‘Bin arrested before, ah know what to do.’
‘You were only 79.’
I put my arm around her, my mother the heroine. She pats my hand, her daughter the writer. She checks her watch. ‘It’s time,’ she says.
I turn her around, wheel her back a few metres, then cross the road, into an empty car park, a Mr Whippy van lurking at the edge.
‘Nothing doing, Mum.’
‘Will yir just wait.’
A trim, bearded man in Birkenstock sandals, not yet old enough to be called sprightly sets up speakers and a microphone. A couple of middle-aged women slide poles and black flags from canvas bags. Another grey beard, balding with a ponytail sets up a stall with pamphlets and papers. Something is about to happen, something the middle aged would call a happening, the muddle-aged a pop-up. The flags unfurled, reveal CND symbols. They are attached to poles, placed in each corner. It is as if pirates are capturing a ship in dry dock. Mr Whippy starts his bells. He’s asked to turn them off. He does, halfway through Lily Marlene. A rack of chairs is pulled apart like vertebrae. Up goes a banner:
HAPPY 60th BIRTHDAY CND
A gaggle of teenagers turn up, a few children with their parents. But it’s mostly the middle-aged: people in linens, cottons and defiant denims. Good people. People who talk about integrity to the young, as their elders talked about character to them. People who played in woods, crawled through hedges, camped in fields, watched Pinter plays, laughed at Morecambe and Wise, loved the NHS, wept when their children went to university, sang in choirs, marched on demos, picked blackberries, bought stationery, felt the seasons change, went to evening classes, posted letters, picked up grant cheques, wept again as their first grandchild was put in their arms. People who knew the old fear; wise enough to know it could be the new. Who’d lived through the old Cold War, worried about the new hothead in the White House.
An old man arrives, also propelled by a carer/daughter. The caught‘er and I exchange empathic glances. As she tucks a bottle of water down the side of her father’s wheelchair, my mother gets out of hers – insists on standing as she does every year. She lays her birthday banner on the ground, then, taking my arm, stands as tall as she can. It used to irritate me when her wee claw as she calls it, poked through the crook of my elbow, but now I’m pleased to see it, a sign she’s still here. Maybe I’ll have it chopped off when she’s gone – get it wind dried like those ducks in the windows of Chinese restaurants. I could put rings on the fingers, paint the nails scarlet and fold my arm around it when I miss her. I laugh out loud.
‘Whit yir laugin’ at Hen?’
‘Nothing Mum.’ I squeeze her wee claw to my side.
‘It’s open microphone time,’ says a henna haired woman in a white linen dress.
‘Open mic, Nan,’ corrects a Young Person in shorts and tee shirt, looking all of sixteen.
‘Sorry Molly, open mic.’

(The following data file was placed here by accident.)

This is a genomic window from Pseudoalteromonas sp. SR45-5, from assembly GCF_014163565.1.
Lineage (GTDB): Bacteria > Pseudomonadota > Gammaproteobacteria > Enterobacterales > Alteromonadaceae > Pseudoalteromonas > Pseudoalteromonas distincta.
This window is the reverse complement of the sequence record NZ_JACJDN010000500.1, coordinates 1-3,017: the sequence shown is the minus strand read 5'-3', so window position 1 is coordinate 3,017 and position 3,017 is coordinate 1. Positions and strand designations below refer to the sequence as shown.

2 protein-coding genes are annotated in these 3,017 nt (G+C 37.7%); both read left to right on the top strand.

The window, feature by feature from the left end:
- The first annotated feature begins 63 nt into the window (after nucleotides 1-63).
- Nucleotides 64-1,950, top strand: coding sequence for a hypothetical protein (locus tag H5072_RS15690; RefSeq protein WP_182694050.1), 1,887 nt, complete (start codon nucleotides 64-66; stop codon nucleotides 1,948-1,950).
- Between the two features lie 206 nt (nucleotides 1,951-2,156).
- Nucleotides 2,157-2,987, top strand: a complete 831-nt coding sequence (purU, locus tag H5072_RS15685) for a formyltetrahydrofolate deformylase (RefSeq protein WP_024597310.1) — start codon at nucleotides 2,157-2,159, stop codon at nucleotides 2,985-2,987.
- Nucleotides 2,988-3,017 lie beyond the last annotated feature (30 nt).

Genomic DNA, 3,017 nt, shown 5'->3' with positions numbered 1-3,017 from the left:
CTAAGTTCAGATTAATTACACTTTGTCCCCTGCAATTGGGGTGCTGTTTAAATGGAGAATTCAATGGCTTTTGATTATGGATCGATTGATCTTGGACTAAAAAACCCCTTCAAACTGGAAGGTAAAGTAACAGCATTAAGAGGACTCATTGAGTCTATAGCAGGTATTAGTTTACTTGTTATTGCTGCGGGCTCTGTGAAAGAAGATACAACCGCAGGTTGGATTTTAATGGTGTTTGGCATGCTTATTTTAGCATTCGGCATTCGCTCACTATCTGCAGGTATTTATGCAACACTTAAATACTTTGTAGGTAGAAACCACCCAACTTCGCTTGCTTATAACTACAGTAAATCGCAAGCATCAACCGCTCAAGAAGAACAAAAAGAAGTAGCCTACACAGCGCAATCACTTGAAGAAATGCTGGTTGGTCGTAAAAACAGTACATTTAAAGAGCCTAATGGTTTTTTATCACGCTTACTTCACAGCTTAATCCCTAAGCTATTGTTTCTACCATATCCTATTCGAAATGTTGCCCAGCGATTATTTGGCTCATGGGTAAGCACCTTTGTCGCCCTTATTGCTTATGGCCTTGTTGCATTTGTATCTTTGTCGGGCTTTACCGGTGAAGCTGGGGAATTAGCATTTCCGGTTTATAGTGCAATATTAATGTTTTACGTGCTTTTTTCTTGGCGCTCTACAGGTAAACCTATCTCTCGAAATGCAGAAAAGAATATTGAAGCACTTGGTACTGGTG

The woman resumes. ‘Seventy three years ago today, August the sixth 1945, the day I was born, the Americans dropped an atomic bomb called Little Boy on Hiroshima. Two days later, a second bomb was dropped on Nagasaki. 380,000 were killed.’
The facts hang in the air like ghouls.
‘And now Molly will read something written by one of the survivors of Hiroshima,’ she says, handing the mic to her granddaughter. Molly takes it in her right hand, a piece of paper in her left – her voice clear and strong.
Through a darkness like the bottom of Hell I could hear the voices of the other students calling for their mothers. I could barely sense the fact that the students seemed to be running away from that place. At the base of the bridge, inside a big cistern that had been dug out there, was a mother weeping and holding above her head a naked baby that was burned bright red all over its body, and another mother was crying and sobbing as she gave her burned breast to her baby. In the cistern the students stood with only their heads above the water and their two hands, which they clasped as they imploringly cried and screamed, calling their parents. But every single person who passed was wounded; all of them, and there was no one to turn to for help. The singed hair on people's heads was frizzled up and white-ish, and covered with dust – from their appearance you wouldn't believe that they were human creatures of this world.
She steps back, into the silence she has created, her grandmother’s hand out for the mic’. But Molly doesn’t let go – holds it tight. A breeze, as if an oven door has opened, carries sounds from the beach: the hawing of gulls, kids running into the sea – and a lone female voice; ‘Put some cream on sweetheart – you don’t want to get burned.’
Jan Woolf was at Sidmouth Folk Festival, 6 August 2018, for the 60th birthday of CND.
Marx Memorial Library is hosting a series of readings from left-wing fiction writers. Each month a fiction writer, dramatist or poet will read from current work and discuss their writing processes with the audience. These sessions are ideal for avid readers as well as writers. The writers in February will be Jan Woolf and Anne Aylor.
Jan Woolf is currently writer in residence at the Marx Memorial Library. Her first collection of short stories Fugues on a Funny Bone was published in 2010 with Muswell Press, and many others with New River Press and International Times. She is working on her first novel, Hannibal and the Masked Girl, set in Tate Modern in 2003, where a painter plans a citizen’s arrest of Tony Blair.
Her plays Sphinx and Porn Crackers were produced at the Hackney Empire, and You Don’t Know What You Don’t Know at the Royal Court in 2013 to commemorate the 10th anniversary of the invasion of Iraq. Her latest play The Man With the Gold was started on an archaeological dig in Jordan 2013, and being prepared for a run in 2019, the centenary of the Treaty of Versailles that divided the Middle East.
Jan also has a campaigning history: a leading member of the Free for All museums campaign, founder director of the recently re-launched Left Book Club and cultural coordinator at noglory.org where she has many articles and reviews. Further details of her work are here.